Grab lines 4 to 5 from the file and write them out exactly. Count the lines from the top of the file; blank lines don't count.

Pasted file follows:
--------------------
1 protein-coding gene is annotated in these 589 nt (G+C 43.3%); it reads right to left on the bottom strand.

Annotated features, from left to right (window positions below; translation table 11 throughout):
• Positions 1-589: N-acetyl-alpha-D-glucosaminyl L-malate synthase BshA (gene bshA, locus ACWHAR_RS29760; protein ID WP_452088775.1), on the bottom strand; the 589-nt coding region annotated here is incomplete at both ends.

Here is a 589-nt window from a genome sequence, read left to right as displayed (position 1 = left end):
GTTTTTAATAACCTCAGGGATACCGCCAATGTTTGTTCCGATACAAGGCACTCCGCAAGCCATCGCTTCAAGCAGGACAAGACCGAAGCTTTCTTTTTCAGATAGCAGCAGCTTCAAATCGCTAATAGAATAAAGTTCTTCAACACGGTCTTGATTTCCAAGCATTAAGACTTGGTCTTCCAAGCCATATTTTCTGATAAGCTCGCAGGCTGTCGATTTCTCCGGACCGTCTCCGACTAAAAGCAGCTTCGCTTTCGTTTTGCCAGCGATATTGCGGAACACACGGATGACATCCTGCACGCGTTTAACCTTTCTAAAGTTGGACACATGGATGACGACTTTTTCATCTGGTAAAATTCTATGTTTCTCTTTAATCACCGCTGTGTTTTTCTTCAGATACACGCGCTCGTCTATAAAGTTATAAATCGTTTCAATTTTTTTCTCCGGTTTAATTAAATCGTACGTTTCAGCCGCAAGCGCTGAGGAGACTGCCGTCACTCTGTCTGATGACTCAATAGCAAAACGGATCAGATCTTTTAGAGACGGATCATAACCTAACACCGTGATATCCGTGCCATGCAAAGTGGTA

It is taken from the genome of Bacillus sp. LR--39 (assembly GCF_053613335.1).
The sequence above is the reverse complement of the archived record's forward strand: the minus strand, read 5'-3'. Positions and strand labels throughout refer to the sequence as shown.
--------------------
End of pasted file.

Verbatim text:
Here is a 589-nt window from a genome sequence, read left to right as displayed (position 1 = left end):
GTTTTTAATAACCTCAGGGATACCGCCAATGTTTGTTCCGATACAAGGCACTCCGCAAGCCATCGCTTCAAGCAGGACAAGACCGAAGCTTTCTTTTTCAGATAGCAGCAGCTTCAAATCGCTAATAGAATAAAGTTCTTCAACACGGTCTTGATTTCCAAGCATTAAGACTTGGTCTTCCAAGCCATATTTTCTGATAAGCTCGCAGGCTGTCGATTTCTCCGGACCGTCTCCGACTAAAAGCAGCTTCGCTTTCGTTTTGCCAGCGATATTGCGGAACACACGGATGACATCCTGCACGCGTTTAACCTTTCTAAAGTTGGACACATGGATGACGACTTTTTCATCTGGTAAAATTCTATGTTTCTCTTTAATCACCGCTGTGTTTTTCTTCAGATACACGCGCTCGTCTATAAAGTTATAAATCGTTTCAATTTTTTTCTCCGGTTTAATTAAATCGTACGTTTCAGCCGCAAGCGCTGAGGAGACTGCCGTCACTCTGTCTGATGACTCAATAGCAAAACGGATCAGATCTTTTAGAGACGGATCATAACCTAACACCGTGATATCCGTGCCATGCAAAGTGGTA